You see, the enemy uses his taunts to make a lot of us lose the game before it’s played. The children of Israel had lost the battle with Goliath in their mind long before a spear was even thrown. He taunted them day and night with words and they caved in. It wasn’t until David came armed with the Word of God and a belief that the Host of the Armies was with him, that Goliath went down like a rock because of a rock. (1st Samuel Chapter 17)
I wish I could say I felt like David every day. The enemy really loves to whisper when the pain sets in or when I have been unable to eat for 3 or 4 days. Body snatched is what we call it. However, I am a lot more careful to make sure my mind does not get snatched with it.
Dr. Misti’s reassurances armed me with three especially smooth stones:
1. Guard Your Heart And Mind with the right information. The Word of God rightly divided and the word of experts rightly interpreted.
2. God has a plan for me as long as I focus. The enemy can only taunt me if I choose to believe. I can always fight back with the truth.
3. After two procedures and two pans of cinnamon rolls, Dr. Misti is addicted to my mother-in-love’s promises. She will always work hard to keep her “fixing” reward! LOL.
I have never been a very vain girl. Even the day of my wedding I would have preferred a T-Shirt and Jeans over the big foo foo dress and sparkly make-up. But I knew, I had a role to play and in doing so, you dress the part. You have to be able to tell the bride from the bridesmaids, right…. or at least from the groom. LOL.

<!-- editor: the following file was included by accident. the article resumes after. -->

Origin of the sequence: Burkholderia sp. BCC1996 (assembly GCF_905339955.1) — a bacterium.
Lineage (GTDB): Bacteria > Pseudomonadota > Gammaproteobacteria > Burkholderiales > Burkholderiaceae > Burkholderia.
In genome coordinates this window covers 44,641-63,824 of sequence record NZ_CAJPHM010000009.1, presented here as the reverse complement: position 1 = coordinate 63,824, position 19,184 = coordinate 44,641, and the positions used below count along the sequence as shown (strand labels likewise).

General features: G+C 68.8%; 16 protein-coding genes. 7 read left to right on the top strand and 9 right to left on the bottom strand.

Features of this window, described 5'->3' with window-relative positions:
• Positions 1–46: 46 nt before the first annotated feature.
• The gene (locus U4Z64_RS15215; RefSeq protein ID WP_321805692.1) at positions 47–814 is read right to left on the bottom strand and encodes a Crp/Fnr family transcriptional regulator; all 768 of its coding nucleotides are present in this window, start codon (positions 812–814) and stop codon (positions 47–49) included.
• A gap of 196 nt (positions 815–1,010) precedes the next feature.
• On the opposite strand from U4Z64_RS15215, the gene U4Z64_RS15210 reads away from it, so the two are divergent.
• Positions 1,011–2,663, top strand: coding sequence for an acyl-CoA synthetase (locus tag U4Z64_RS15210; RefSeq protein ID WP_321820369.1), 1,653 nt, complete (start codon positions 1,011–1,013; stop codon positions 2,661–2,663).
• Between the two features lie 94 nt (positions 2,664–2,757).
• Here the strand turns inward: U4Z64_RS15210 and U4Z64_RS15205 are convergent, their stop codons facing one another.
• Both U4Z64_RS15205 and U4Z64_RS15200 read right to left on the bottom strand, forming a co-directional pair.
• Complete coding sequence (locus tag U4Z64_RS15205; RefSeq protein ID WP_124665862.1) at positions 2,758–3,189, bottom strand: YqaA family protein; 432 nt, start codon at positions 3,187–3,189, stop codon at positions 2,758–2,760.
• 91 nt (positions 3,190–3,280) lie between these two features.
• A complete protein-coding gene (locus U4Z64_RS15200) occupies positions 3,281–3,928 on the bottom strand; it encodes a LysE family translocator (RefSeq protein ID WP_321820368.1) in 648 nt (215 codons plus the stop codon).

Just six days after my 50th birthday and on the morning of one of the toughest days of my life, I woke up with the weirdest thought…. what does a girl wear? What does a girl wear to chemotherapy?
As of that date and 5 months into my diagnosis, I had become accustom to baby pink and “fight like a girl” shirts. All kinds of inspirational buttons and “you gonna make it” paraphernalia. And while I fully believed all the cups, the bags, and the jewelry have helped to develop a mostly healthy attitude about all of this, I wasn’t feeling any of it that day.
I only wore mostly all black, not to be morbid, but because it was convenient. It would not show blood in case there was any. My tank top had a very lose neckline so that the nurse could access the port line that had been inserted in my chest just under my skin. From it shoots a “line” that extends into the veins in my neck. Hate that necessary evil. It protrudes from my neck like the veins of a body builder ready to “pump you up!”
Over that and black leggings, comfy socks and shoes, I wore my favorite big blue jean shirt. My modesty point so that I wouldn’t be giving out peep shows. Chemo and infusion wards have no real privacy. Soft, worn, out and comfortable! Familiar and feeling like me. Tough for the wear but easy to the touch. Needed my old friend ….very old but not stained friend,….with me like the blankie I bought with me.